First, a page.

A look at the running backs

The Steelers ended last season with a pathetic average of 3.3 yards per carry and 93 rushing yards per game. Both totals were by far the lowest the team has put up since Bill Cowher became head coach in 1992. <br><br> And unhappy with their running back situation, the Steelers looked at several different options before signing Duce Staley, considered the best running back on the free agent market, to a five-year, $14 million contract.

Amos Zereoue, who began last season as the team's starting running back, was released, while Jerome Bettis, who took the job away from Zereoue a few games into the season, had his contract restructured and will return for one more season.

Cowher has said repeatedly that Staley and Bettis will compete for the starting position, but remember he also said the same thing last season and handed Zereoue the starting job before the team ever lined up for a preseason game.

Take this to the bank: Staley will be the Steelers' starting running back when they break camp.

Cowher is being respectful to Bettis, who has climbed into the top 10 on the NFL's all-time rushing list, by telling him he still has a shot to start. But the idea will be to give Staley between 15 and 20 carries per game, while Bettis spells him on occasion and also plays in a short-yardage package, getting five to 10 carries per contest.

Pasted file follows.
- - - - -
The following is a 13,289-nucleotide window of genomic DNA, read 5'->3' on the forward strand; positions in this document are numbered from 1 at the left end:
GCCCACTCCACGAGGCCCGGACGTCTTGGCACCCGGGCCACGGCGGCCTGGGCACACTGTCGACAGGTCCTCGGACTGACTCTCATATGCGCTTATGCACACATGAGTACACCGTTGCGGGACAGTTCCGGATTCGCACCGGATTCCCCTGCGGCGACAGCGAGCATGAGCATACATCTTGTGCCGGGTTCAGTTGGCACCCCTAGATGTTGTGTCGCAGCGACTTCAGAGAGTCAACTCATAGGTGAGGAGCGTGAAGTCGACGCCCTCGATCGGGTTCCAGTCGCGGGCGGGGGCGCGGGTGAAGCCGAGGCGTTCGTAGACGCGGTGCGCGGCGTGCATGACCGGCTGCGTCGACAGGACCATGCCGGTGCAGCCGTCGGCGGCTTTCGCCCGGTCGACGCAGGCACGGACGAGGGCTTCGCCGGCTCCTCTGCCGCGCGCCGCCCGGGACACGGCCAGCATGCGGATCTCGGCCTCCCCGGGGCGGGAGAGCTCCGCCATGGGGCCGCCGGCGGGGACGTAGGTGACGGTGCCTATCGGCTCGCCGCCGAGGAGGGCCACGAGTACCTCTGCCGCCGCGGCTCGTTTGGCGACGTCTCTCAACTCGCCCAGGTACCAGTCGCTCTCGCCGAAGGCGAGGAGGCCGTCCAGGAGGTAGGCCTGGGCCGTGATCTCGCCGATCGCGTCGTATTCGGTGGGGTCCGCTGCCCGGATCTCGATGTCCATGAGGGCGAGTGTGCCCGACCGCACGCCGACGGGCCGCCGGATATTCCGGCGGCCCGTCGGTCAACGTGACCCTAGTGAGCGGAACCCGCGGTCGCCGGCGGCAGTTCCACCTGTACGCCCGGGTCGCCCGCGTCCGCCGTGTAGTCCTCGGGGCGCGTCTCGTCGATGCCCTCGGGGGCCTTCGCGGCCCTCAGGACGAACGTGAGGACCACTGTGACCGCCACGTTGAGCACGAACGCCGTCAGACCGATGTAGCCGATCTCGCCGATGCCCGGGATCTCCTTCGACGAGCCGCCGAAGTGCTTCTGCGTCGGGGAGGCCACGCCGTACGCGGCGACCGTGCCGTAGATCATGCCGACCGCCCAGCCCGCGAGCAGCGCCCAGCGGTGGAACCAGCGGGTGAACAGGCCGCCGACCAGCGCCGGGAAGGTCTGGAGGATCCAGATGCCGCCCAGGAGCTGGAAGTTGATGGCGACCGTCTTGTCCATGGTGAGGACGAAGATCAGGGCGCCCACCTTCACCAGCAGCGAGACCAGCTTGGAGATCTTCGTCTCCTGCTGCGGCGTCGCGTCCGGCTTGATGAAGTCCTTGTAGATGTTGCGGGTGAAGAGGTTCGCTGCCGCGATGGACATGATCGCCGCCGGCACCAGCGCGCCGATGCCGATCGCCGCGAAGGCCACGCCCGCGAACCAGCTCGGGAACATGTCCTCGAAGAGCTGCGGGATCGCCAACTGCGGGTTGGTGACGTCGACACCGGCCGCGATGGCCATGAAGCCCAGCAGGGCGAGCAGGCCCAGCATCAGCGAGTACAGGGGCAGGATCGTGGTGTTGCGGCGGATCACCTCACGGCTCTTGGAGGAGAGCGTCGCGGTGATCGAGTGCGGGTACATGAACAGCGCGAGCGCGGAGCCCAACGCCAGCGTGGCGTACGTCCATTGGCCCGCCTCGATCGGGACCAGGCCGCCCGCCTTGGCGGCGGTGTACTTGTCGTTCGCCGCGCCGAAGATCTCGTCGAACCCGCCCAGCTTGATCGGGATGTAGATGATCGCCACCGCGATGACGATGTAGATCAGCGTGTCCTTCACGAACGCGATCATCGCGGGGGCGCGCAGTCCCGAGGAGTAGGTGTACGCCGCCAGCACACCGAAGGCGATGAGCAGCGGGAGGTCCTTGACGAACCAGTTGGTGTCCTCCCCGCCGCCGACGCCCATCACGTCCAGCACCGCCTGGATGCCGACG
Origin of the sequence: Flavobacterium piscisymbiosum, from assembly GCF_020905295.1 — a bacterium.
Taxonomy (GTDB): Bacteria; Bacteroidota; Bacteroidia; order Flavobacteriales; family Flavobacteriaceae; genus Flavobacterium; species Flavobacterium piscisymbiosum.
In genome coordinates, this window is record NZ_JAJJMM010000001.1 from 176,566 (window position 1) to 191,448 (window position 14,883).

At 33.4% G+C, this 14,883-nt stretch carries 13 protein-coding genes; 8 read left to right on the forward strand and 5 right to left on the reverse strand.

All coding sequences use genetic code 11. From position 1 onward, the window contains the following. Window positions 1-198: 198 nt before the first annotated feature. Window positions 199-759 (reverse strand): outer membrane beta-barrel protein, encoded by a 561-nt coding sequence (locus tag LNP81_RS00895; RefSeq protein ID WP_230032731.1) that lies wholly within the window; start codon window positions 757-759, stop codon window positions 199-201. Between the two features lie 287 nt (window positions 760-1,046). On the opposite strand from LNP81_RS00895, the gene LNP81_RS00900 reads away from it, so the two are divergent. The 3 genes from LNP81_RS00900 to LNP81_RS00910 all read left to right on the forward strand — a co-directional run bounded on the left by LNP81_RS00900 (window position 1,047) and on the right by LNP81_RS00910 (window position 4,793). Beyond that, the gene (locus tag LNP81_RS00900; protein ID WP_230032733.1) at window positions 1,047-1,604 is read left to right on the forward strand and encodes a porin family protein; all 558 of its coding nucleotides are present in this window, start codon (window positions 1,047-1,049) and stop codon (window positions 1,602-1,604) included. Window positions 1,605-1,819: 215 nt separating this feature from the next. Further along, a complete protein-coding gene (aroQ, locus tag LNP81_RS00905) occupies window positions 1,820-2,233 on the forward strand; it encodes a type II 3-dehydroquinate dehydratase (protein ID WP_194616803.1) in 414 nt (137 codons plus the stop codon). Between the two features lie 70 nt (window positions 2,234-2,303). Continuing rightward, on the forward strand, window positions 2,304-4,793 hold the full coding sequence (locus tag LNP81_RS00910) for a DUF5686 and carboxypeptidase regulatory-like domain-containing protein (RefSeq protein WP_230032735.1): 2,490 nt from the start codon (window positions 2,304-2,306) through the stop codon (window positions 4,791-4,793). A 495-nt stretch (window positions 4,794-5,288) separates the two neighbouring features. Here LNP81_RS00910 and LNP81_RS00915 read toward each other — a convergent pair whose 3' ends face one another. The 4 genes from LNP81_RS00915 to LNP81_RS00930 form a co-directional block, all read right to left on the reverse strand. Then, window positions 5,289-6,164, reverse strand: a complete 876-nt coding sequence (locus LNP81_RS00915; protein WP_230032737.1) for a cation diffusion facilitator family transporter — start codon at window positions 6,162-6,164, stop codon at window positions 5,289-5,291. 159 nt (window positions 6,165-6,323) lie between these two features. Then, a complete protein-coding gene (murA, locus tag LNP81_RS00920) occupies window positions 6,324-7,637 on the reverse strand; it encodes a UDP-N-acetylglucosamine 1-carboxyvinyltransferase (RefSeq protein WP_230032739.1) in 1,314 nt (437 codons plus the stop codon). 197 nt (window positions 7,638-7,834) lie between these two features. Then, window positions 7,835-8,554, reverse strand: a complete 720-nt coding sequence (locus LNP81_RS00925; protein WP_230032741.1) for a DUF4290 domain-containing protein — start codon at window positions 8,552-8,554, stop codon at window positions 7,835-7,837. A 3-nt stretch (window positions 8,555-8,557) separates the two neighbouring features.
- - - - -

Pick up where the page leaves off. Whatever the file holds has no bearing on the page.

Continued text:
Staley is the best receiving back the Steelers have had since John L. Williams was their fullback and led the team in receptions in 1994. He'll also play extensively as the team's third-down back, though Verron Haynes will also get some looks in that package.

Those three spots and that of fullback Dan Kreider are set heading into the team's training camp. But the Steelers will keep at least one and maybe even two other running backs on their roster this season.

Heading into his second training camp, Dante Brown needs to show he can catch the ball out of the backfield and also contribute on special teams if he's going to make this team again this season.

Fullback J.T. Wall, a seventh-round pick in last year's draft, could lock up a spot if the team decides to let tight end/fullback Matt Cushing leave. The 5-11, 261-pound Wall would also need Brown to have a sub-par camp.

Former Syracuse fullback Darryl Kennedy seems a little undersized at 5-11 and 230 pounds isn't much of a prospect at that position, but was a standout special teams player in college, while Willie Parker couldn't win a starting job at North Carolina and was brought in to look at as a return man.

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